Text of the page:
If senior Jessica Sharbono knew that throwing a discus in middle school gym class would have led her to be the second best in the nation, earn all-Mountain West honors and train to become a member of the USA Olympic team, she would have told anyone they were pulling her leg.
Throwing a discus takes agility, strength and speed. While there are several stereotypes that individuals need to be successful in this event, those are put to rest by the perseverance and dedication of Sharbono.
Sharbono continued to throw during middle school as well as dream of playing college basketball in between volleyball games. While Sharbono continued to shoot hoops in high school, the dream began to change when she had her first official coach in track and field.
“My first year (of high school), I started off pretty good. I won state my first year and then from there it kind of became what it was and loved it. It was what I wanted to do,” Sharbono said.
Sharbono never really realized her true potential until the phone began to ring in with recruits from all across the country looking to have her on their team come fall of 2010.
“I never really thought about coming to a big school until I got several calls from the recruits from all over the country,” Sharbono said. “I had people calling me from the east coast, west coast and I had people calling me from a lot of different places. I think at that point I was ranked No. 2 or No. 3 in the nation.”
With several options to choose from, Sharbono became a part of the CSU family because of the team’s dynamic and head coach Brian Bedard. Shabono knew Bedard was a great throwing coach and that he has had a lot of success with this event in the past.
Shabono also commented on the fact that many recruits wanted the hammer to be her main event, and she didn’t want to go to those universities because the discus is her favorite and strongest event. She did not see herself giving that up, and Bedard did not either.
“She had good marks out of high school and she was one of the top discus throwers in the country,” Bedard said. “That was the first initial aspect that I looked at, she was going to be able to compete here and at the college level. I also really like to recruit within this region because they usually train in these conditions. I feel if they can be competitive and throw marks that are the top in the country, I think they have a big upside.”
From the start of her career at CSU, Sharbono strived her first year, but has kept a steady pace in the 170 range for several years. It was not until last weekend’s meet did Sharbono get a new personal record in the low 180s.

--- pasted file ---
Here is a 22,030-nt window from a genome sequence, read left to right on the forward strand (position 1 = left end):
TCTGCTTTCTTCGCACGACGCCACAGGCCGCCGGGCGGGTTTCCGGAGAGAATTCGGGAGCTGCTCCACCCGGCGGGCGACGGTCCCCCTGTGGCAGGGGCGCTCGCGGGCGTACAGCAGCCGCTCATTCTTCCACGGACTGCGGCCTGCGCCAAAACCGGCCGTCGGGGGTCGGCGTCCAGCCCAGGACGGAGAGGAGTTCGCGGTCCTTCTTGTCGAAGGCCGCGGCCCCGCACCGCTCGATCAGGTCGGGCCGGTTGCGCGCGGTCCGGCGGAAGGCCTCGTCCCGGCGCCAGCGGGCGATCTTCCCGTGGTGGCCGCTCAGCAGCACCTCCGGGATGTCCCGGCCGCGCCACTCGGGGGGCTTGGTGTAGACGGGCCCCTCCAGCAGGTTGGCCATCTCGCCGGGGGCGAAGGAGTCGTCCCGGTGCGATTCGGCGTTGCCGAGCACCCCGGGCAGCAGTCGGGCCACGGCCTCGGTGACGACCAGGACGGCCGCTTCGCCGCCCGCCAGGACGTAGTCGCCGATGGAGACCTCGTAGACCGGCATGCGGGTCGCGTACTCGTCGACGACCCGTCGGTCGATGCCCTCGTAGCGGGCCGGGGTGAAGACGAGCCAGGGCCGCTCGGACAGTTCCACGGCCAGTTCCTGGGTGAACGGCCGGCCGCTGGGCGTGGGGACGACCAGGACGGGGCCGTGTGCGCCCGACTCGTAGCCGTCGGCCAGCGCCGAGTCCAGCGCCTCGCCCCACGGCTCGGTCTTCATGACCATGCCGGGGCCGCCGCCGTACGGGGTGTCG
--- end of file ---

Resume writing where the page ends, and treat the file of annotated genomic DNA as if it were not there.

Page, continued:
“In practice, you kind of see indicators that she has this kind of ability to strive so it was not a huge surprise for her to get these marks,” Bedard said. “There was some frustration on her part and she is already hard enough on herself.”
In a typical week for Sharbono, she lifts three times and comes out onto the track three days to continue establishing her fundamentals. That leaves room for tears when those extra feet are not happening when there is so much more potential.
“It was about this time last year that she was struggling,” Bedard said. “I could tell she had tears in her eyes after practice and we were walking out to get her discs in the field and I am the only one out here with her and she just literally collapses on the field. Fell to her knees and was literally sobbing, extremely frustrated with her training and it just was not working that well.”
From that point on, Bedard took her back to the drawing board and went back to the simpler fundamentals and she strived from there.
Sharbono has been training for over a decade to be in this position. She now has several experiences competing in the NCAA, USA juniors championships and the top of the MW conference. After college she hopes to pursue a dream of joining the USA Olympic team competing in Sacramento, Calif. where she will test her skills and see where she ranks amongst the collegiate and professional level.
“After last weekend’s meet, it really solidified my thought process of trying out for the USA team and taking my ability to the next level,” Sharbono said. “I will have to qualify to go to a couple meets, but I am excited for this next step in my life.”
Collegian Assistant Sports Editor Haleigh Hamblin can be reached at firstname.lastname@example.org and on Twitter @haleighhamblin.